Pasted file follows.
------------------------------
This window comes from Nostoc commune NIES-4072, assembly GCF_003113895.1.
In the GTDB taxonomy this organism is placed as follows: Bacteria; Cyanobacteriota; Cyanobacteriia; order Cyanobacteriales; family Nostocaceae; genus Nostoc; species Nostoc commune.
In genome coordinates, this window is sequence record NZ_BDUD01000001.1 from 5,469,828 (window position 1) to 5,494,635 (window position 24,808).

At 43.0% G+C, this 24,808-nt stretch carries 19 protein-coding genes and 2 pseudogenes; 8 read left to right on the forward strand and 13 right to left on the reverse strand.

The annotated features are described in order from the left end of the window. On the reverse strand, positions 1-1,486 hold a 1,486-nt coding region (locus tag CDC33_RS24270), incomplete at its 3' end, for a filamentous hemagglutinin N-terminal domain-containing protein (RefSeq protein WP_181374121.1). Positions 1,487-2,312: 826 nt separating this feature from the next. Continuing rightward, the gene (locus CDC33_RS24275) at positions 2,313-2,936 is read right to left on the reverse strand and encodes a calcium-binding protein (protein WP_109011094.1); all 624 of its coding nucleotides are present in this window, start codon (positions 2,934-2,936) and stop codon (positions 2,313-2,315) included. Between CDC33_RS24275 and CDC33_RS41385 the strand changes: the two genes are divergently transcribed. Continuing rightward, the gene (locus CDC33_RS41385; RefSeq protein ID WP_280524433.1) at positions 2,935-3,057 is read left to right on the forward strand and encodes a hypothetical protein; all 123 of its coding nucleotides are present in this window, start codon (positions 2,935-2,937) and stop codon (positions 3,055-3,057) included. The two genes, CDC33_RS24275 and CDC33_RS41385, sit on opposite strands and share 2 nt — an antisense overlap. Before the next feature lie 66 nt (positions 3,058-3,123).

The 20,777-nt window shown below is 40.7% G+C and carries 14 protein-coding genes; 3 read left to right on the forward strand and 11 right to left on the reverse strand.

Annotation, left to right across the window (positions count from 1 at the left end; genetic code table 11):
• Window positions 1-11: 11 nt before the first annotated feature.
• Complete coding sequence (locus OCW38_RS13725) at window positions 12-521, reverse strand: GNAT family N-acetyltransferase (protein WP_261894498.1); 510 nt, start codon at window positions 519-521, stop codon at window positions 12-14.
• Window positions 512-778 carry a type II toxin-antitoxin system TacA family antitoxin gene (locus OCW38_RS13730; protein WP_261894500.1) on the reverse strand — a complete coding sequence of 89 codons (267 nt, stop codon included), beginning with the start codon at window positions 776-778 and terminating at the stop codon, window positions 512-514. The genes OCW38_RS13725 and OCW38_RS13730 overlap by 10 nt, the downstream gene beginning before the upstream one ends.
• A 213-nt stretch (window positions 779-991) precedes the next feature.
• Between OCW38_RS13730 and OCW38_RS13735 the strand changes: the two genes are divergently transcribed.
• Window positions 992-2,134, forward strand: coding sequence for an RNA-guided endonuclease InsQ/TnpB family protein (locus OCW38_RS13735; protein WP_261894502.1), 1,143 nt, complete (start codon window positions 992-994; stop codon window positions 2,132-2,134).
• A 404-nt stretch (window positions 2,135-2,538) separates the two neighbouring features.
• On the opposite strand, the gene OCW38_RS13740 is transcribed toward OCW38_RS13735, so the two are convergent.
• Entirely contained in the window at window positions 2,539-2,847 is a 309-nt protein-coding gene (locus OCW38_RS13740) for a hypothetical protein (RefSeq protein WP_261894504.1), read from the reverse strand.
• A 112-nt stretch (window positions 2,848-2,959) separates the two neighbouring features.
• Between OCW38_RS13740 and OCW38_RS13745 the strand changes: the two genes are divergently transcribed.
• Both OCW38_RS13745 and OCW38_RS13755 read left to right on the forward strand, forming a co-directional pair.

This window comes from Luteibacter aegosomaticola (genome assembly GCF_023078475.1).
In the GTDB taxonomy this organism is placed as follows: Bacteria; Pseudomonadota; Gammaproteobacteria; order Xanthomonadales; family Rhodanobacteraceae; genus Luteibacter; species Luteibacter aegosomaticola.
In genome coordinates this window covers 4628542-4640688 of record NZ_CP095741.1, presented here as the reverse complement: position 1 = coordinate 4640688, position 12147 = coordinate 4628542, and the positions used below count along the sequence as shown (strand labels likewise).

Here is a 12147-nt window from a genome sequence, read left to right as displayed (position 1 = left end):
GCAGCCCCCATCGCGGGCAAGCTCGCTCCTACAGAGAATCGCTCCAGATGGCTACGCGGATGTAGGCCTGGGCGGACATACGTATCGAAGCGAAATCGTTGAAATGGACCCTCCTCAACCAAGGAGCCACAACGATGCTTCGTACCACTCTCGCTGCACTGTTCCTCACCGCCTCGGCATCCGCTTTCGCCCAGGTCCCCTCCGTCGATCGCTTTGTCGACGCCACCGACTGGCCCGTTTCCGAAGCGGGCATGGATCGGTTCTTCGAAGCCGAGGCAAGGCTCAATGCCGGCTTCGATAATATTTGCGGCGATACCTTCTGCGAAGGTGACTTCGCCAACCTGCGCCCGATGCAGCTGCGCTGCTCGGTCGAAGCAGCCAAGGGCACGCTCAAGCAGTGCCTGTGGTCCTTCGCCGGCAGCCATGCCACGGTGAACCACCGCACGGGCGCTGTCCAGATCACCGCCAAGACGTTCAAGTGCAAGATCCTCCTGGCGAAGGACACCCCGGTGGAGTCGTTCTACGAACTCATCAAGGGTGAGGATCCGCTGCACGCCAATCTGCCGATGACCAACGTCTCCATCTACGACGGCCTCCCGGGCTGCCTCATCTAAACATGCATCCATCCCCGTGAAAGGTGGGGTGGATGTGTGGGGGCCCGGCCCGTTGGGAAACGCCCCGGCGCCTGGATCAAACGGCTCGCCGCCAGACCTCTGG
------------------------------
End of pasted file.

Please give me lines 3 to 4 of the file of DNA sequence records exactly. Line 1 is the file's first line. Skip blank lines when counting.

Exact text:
In genome coordinates, this window is sequence record NZ_BDUD01000001.1 from 5,469,828 (window position 1) to 5,494,635 (window position 24,808).

At 43.0% G+C, this 24,808-nt stretch carries 19 protein-coding genes and 2 pseudogenes; 8 read left to right on the forward strand and 13 right to left on the reverse strand.